Bothell celebrates Puget Sound Starts Here Month

Surface Water Program Coordinator for Outreach and Education for the City of Bothell, Christi Cox, manning the Puget Sound Starts Here booth.

By Meghan McLaughlin

September marks the start of Puget Sound Starts Here Month when the city of Bothell teams up with hundreds of organizations across Puget Sound to challenge its residents to a simple action to keep the environment healthy. 

The purpose of this program is to raise awareness in the local community about stormwater and how what goes down a storm drains ultimately ends up in local streams, rivers and the Puget Sound.

“We have a lot of local champions here,” said Christi Cox, surface water program coordinator for outreach and education for the city of Bothell. “People want to share the message, not just this month, but year-round.”

Cox specifically mentioned working with organizations Friends of North Creek Forest, Whale Scout and the Shelton View Forest, which helps in the Forest Stewardship Association. She said they are champions of preaching restoration efforts.

Students from the University of Washington Bothell have contributed research to this year’s focus for Puget Sound Starts Here Month. The students found a significant amount of the pollution came from car issues. As tires begin to break down, the particles fly off into storm drains. Cox said that car leaks make their way into storm drains with the frequent rain in the Pacific Northwest. Car-washing soap runoff is also damaging to streams.

“All of these car-related things add up,” Cox said. “So that’s why we wanted to put a focus on that this year.”

Puget Sound Starts Here began around 2007, according to Cox. The program also educates students about what they can do to keep their environment safe and healthy, which Cox believes is highly effective when students bring home those behaviors to their families.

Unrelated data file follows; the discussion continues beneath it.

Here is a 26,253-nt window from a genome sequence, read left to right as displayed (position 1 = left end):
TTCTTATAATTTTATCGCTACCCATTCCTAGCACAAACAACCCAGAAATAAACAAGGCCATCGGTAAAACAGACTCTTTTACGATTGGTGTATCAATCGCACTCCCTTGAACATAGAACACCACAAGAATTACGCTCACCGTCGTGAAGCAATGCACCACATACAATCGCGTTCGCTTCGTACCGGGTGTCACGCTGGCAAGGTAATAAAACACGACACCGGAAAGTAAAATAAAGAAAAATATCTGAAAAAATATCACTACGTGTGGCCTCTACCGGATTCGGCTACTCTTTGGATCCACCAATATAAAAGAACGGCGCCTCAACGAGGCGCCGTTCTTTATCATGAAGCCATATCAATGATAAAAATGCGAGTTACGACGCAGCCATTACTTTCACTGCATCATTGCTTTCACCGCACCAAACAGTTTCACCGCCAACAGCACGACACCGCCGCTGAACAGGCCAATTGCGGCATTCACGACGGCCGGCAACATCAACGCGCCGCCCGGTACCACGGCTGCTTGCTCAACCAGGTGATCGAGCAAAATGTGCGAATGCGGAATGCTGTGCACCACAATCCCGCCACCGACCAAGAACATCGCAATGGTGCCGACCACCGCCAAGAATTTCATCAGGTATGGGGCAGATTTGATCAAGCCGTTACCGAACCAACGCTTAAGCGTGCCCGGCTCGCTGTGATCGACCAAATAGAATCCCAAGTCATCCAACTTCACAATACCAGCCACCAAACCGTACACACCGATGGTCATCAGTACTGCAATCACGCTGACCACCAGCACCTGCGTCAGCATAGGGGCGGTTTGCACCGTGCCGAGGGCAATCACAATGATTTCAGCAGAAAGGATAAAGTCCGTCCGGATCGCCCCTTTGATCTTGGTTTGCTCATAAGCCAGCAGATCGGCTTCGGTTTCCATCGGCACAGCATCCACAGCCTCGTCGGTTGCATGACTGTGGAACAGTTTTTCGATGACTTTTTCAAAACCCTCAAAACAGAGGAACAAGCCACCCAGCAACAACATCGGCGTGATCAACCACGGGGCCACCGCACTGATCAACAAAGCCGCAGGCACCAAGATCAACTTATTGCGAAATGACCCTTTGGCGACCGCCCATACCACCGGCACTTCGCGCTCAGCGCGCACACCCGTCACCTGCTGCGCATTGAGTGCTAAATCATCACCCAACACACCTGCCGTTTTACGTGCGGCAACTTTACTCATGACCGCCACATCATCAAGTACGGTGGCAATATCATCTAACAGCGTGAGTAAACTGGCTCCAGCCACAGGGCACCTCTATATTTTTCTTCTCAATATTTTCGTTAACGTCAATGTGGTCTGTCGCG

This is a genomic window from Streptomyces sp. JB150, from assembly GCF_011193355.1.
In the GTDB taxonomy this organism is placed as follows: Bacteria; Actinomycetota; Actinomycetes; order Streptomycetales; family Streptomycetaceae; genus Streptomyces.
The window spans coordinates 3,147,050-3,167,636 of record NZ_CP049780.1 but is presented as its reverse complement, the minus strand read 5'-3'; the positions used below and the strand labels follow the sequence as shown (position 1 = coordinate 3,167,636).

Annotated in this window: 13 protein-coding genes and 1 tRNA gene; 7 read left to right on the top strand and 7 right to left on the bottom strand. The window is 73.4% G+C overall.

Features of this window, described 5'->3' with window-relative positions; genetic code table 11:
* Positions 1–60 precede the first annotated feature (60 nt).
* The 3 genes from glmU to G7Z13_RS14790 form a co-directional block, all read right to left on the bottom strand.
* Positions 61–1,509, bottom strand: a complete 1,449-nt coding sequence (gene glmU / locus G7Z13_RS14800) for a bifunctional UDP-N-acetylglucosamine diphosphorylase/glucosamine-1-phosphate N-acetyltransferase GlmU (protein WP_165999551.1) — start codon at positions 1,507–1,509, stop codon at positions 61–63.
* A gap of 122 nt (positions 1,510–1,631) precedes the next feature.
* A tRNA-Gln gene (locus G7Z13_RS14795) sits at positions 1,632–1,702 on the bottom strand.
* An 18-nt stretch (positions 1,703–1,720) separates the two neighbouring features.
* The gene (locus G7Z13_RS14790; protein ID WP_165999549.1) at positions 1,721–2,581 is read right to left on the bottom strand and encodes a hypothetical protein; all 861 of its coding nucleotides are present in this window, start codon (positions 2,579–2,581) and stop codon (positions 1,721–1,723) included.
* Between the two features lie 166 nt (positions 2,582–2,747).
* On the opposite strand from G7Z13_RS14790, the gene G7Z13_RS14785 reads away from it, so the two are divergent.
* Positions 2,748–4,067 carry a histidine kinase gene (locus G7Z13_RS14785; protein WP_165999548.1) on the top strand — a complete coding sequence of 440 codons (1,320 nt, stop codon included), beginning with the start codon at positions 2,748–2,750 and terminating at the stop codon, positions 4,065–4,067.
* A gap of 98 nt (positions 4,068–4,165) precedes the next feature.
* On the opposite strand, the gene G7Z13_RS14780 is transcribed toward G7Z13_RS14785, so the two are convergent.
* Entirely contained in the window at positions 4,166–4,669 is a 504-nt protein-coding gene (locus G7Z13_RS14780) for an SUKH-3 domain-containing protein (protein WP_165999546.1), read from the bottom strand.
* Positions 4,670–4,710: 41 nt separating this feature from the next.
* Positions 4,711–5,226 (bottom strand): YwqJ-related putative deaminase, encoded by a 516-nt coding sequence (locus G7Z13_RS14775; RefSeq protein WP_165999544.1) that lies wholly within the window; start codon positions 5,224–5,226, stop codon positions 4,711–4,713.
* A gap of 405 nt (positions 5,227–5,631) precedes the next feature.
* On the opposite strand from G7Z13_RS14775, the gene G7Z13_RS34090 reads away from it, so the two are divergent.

“Spreading awareness about the difference between a storm drain and a sewer system, that’s the main key for getting people to understand,” Cox said. “A lot of times, people don’t realize that what goes in the storm drain does not go to a treatment plant. It’s not like the sewer system. Once you explain that, you see this ‘aha moment’ on their face, they’re like, ‘Oh, okay, now I know that.'”

Beyond September, Cox said there are usually many best management practices the city of Bothell promotes throughout the year through social media and newsletters. They highlight one behavior community members can incorporate into their lives each month.

According to Cox, the pandemic threw a wrench in the city’s ability to reach some of its target audiences. Usually, Cox and her team would be at parks, dog parks and teaching younger audiences what they can do. 

“It’s been hard to adapt the outreach,” Cox said. “I really look forward to when we can be face to face with people again.”

Three things to keep in mind for the remainder of the month are making sure to properly inflate tires, fixing car leaks as soon as possible, and washing cars safely.


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